Caravanserai to Showcase Islamic Art and Culture to Foster Understanding

Brahim Fribgane (left), Francoise Atlan (right)
Photo Submitted

Brahim Fribgane (left), Francoise Atlan (right)

FAYETTEVILLE, Ark. – Caravanserai: A Place Where Cultures Meet, a showcase of the diversity of contemporary Islamic societies, will offer programs in Northwest Arkansas through a partnership between the University of Arkansas and the Walton Arts Center. Programs will use compelling contemporary and traditional vocal and instrumental music, film and photography to promote understanding between American and Muslim societies. The 2012-13 season will highlight Moroccan arts.

The King Fahd Center for Middle East Studies in the J. William Fulbright College of Arts and Sciences, the university’s Osher Lifelong Learning Institute and Walton Arts Center have partnered to attract the programs.

“Our ultimate goal is to foster appreciation for Moroccan cultural expression in all of its diverse manifestations,” said Joel Gordon, professor of history and director of the King Fahd Center for Middle East Studies. “This entails establishing an understanding of Morocco as a site of historic importance in world history, a meeting point of multiple cultures in which diverse religious and linguistic traditions have merged to produce stunning syntheses in both high arts and popular culture.”

Caravanserai events will include performances by Majid Bekkas and Brahim Fribigane on Oct. 18, 2012, and the Fez Orchestra with Francoise Atlan on April 19, 2013. Both shows are part of Walton Arts Center’s 10x10 Art Series and Learning and Engagement programs.

Caravanserai’s emphasis on providing contextual information and opportunities to explore art forms outside of the concert hall makes the project perfectly suited for our 10x10 Art Series,” said Jenni Taylor-Swain, vice president of programming at Walton Arts Center. “This series makes arts performances accessible to the whole community through very low cost tickets as well as stronger connections with artists and art forms.”

Caravanserai is led by Arts Midwest, a non-profit regional arts organization. The program is funded by a $1 million grant from the Doris Duke Foundation for Islamic Art’s Building Bridges program. Major support for the program is provided through an International Engagement Grant from the Robert Sterling Clark Foundation. Additional support is provided by the Association of Performing Arts Presenters and MetLife Foundation All-In: Re-imagining Community Participation Program.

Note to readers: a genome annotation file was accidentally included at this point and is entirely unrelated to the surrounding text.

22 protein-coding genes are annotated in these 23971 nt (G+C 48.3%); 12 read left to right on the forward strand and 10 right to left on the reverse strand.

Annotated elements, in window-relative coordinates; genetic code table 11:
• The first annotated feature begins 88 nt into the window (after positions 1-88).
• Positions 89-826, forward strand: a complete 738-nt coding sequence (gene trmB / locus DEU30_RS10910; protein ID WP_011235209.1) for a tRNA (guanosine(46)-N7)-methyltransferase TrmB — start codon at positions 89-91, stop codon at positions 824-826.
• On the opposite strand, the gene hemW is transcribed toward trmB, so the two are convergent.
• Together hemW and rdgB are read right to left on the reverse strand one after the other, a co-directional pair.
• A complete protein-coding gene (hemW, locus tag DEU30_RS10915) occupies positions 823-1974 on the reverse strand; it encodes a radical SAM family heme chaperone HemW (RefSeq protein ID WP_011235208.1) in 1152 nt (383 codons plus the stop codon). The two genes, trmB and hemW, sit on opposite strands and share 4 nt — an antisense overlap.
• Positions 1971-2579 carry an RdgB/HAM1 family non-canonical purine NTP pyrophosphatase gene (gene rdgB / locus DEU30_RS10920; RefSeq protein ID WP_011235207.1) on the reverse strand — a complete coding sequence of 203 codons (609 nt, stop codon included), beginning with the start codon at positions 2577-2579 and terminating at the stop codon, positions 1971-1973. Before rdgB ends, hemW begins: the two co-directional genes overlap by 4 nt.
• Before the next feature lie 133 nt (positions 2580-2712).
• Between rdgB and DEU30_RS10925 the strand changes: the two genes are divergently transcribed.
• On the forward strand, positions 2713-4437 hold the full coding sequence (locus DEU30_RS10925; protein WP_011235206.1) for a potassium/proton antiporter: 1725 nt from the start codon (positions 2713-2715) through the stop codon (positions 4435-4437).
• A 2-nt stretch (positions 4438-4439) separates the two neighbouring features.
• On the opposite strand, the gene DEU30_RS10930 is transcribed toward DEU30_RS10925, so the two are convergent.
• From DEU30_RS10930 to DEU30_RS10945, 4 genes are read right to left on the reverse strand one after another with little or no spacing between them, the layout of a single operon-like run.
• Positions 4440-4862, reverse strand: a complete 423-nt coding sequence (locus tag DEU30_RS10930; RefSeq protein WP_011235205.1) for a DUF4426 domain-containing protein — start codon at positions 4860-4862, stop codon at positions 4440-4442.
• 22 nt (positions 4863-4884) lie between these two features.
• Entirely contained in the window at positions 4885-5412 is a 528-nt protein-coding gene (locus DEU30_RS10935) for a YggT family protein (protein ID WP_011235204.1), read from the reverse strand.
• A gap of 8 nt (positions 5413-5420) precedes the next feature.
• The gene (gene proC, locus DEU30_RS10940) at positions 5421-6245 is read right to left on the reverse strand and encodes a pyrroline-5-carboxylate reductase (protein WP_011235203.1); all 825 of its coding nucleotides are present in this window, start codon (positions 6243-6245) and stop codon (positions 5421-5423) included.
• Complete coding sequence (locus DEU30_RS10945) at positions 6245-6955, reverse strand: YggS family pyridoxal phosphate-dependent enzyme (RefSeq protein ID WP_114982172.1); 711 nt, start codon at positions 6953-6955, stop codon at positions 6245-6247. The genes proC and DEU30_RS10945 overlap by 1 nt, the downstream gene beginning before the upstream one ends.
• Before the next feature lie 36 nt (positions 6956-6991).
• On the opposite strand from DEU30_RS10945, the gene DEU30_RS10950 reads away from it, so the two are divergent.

“The name Caravanserai was carefully selected for this program,” says David Fraher, executive director of Arts Midwest. “Historically, in the east and middle-east, stopping places for caravans were called caravanserais, and they were safe places to sit around the fire, come together, and exchange stories. The name evokes that imagery of travelers in a safe haven, in a place where cultures meet. We’re delighted that the King Fahd Center, Walton Arts Center and their community partners are providing one of those stopping places for an exciting cultural experience.”

The 2012-13 Caravanserai tour also includes the Global Education Center in Nashville, Tenn., the Jamestown Fine Arts Association in Jamestown, N.D., and the Reif Performing Arts Center in Grand Rapids, Minn.

The King Fahd Center, Osher Lifelong Learning Institute and Walton Arts Center will announce specific Caravanserai events throughout Northwest Arkansas during the coming months.


Laila Taraghi, program coordinator
The King Fahd Center for Middle East Studies

Darinda Sharp, director of communications
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